The season is actually here. There were games last night! It really sneaks up on you, but that’s how it goes.
So for the next, what, nine months, it’s gonna be nothing but teams asking and answering questions, both well-known and unexpected. Which, hey, this is a mailbag and that seems like a good tie-in, doesn’t it?
Let’s get right to it then. People had a lot of questions:
Nathan asks via email: “For teams that don’t have four full lines that are ready to roll out, is it better to go top-heavy like the Flames have done with their defense pairs? Or does by having the third member, would a team benefit by having two good players with an anchor to try and hide glaring holes in their roster?”
Early on last year, because the Flames had some problems with defensive depth to say the least, it was often the case that a good defender got paired with a lesser one to try to mitigate some of the problems of those lesser guys. The results were mixed to bad.
Then Glen Gulutzan got the bright idea to put Dougie Hamilton and Mark Giordano together, and all of a sudden that top pair took off. T.J. Brodie was still saddled with some real problems, and the third pair was still bad, but at least they got huge results from that top pair.
So the question is really, “Is it better to get elite results against top lines, so-so results against the middle of the lineup, and bad results against fourth lines, or be mediocre-or-worse against everyone?” I think when phrased that way, everyone would agree you want the former. The Flames clearly feel this way, which is why they burnt some picks to wisely acquire Travis Hamonic and tried to address the third pair via free agency.
Of course, not every team has the luxury of two guys who could probably be No. 1s on the vast majority of teams in the league (Giordano and Hamilton), a probable No. 2 (Brodie), and a guy who should be a decent No. 3 (Hamonic). But in general, you want to keep your best players with your other best players to make sure you get as much value out of their ice time as possible.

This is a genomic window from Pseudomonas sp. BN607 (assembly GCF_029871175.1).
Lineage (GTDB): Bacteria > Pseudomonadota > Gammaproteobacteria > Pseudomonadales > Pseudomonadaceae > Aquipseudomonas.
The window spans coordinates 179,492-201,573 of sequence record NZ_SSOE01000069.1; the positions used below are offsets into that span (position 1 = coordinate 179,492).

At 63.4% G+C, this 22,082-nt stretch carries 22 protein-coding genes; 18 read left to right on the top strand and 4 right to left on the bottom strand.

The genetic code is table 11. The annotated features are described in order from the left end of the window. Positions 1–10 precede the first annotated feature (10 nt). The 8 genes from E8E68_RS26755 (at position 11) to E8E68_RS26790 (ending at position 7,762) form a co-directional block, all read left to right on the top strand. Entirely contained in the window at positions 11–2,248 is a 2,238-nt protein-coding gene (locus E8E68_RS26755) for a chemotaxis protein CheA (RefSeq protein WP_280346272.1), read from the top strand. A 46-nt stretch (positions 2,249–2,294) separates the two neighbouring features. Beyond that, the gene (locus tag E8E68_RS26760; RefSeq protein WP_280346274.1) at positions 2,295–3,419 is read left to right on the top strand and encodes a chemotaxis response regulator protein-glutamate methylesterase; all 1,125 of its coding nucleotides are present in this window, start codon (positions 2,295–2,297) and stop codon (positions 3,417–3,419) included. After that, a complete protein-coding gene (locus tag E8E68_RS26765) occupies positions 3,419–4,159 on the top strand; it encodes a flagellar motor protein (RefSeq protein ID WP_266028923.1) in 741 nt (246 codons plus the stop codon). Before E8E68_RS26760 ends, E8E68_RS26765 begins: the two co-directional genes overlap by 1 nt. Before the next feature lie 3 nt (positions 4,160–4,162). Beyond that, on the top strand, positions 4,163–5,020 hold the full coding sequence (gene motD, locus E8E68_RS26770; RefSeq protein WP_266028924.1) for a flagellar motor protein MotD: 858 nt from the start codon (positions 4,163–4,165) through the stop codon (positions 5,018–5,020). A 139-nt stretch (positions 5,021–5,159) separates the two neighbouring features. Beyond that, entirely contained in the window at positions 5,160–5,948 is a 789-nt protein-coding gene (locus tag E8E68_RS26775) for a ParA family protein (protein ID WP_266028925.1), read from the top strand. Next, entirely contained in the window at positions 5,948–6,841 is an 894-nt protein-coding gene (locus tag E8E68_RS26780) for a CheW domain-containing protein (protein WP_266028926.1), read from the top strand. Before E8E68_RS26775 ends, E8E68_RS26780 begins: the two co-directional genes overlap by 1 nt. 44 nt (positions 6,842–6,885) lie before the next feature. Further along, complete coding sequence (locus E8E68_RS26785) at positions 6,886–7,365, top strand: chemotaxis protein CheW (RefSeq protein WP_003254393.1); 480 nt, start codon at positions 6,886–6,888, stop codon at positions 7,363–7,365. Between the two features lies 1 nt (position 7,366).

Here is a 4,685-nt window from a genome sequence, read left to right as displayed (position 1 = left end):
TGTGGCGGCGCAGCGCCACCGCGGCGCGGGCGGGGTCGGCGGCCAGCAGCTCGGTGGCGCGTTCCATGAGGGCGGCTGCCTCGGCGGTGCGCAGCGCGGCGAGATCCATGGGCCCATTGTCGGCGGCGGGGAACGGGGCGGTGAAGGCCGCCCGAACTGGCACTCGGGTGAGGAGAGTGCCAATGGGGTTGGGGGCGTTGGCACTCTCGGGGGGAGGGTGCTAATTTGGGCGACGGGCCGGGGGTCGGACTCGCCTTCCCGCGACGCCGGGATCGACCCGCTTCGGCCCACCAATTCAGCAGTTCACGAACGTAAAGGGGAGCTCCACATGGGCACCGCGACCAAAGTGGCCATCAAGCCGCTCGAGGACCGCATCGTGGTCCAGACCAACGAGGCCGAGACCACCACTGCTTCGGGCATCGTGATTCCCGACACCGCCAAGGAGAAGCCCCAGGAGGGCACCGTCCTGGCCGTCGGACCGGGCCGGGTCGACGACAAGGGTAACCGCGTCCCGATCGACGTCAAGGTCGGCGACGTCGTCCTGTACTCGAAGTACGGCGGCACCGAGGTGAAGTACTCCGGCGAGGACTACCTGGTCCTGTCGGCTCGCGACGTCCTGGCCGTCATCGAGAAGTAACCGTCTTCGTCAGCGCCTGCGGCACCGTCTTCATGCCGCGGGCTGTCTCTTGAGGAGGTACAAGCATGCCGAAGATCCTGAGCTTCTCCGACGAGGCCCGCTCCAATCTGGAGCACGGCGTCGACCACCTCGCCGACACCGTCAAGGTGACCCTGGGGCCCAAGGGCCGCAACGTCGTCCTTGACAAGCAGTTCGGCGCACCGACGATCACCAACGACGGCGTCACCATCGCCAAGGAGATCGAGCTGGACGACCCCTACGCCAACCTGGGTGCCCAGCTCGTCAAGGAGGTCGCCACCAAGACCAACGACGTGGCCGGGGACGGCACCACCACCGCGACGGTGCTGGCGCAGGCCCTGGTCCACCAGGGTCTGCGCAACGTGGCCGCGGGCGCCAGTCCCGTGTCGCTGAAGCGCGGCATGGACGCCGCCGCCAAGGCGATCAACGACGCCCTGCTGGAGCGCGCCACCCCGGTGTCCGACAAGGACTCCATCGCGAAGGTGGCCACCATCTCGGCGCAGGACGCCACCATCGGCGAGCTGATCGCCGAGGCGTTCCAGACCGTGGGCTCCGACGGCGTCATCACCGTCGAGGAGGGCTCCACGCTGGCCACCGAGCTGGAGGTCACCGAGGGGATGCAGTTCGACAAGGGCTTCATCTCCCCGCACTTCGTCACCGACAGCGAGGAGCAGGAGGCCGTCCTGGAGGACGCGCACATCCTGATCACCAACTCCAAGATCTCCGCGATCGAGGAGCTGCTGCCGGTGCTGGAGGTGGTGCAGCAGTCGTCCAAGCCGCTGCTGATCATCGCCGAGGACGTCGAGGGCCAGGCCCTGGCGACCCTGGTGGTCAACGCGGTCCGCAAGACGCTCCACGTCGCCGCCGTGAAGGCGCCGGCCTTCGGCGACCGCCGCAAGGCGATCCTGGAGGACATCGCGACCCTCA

Kevin asks: “What are your thoughts on the Eichel extension?”
It’s an interesting situation. Eichel was great last season in a lot of ways, but did a good chunk of his point production on the power play. There’s nothing wrong with that. It’s true of a lot of elite players, and Eichel being only 20 — and therefore not someone Buffalo is committing to into his early- or mid-30s on this contract — gives him plenty of room to grow.
But there are some points of concern. He played a lot of minutes last year when he was healthy, and he was only 140th in goals per 60 and 108th in assists per 60 at 5-on-5. Those obviously both need to come up, and we have plenty of reason to expect they will. Also, while his underlying numbers were fine relative to the rest of the team, he wasn’t any sort of meaningful possession driver.
His AAV is huge at $10 million, and it’s fair to say he hasn’t earned that money yet, based on 60-something games of not really being a point a game. But will he grow into that value level over the next eight years? Probably. And it’s like I always say: What were they gonna do, not sign him?
If they didn’t do it now, and Eichel went a point a game over the full 82, how much more does that cost you?
Matthew asks via email: “What if the NHL was structured more like the English Premier League in the sense that poor performing teams are relegated to AHL, while top performing AHL teams are promoted to NHL?”
You hear this a lot about MLS, but it’s just one of those things that can’t happen in hockey or most other North American sports with farm systems.
Let’s say Wilkes-Barre wins the Calder Cup. What are they gonna do? Get slotted into the Penguins’ division? With a bunch of players under contract to Pittsburgh? What if someone gets hurt? Do the Penguins get to call up the best player from what is now a division rival?
Moreover, you know how there’s that relegation zone of “the bottom three teams go down?” The bottom three teams in the NHL every year, without fail, would be the three AHL teams that just got promoted.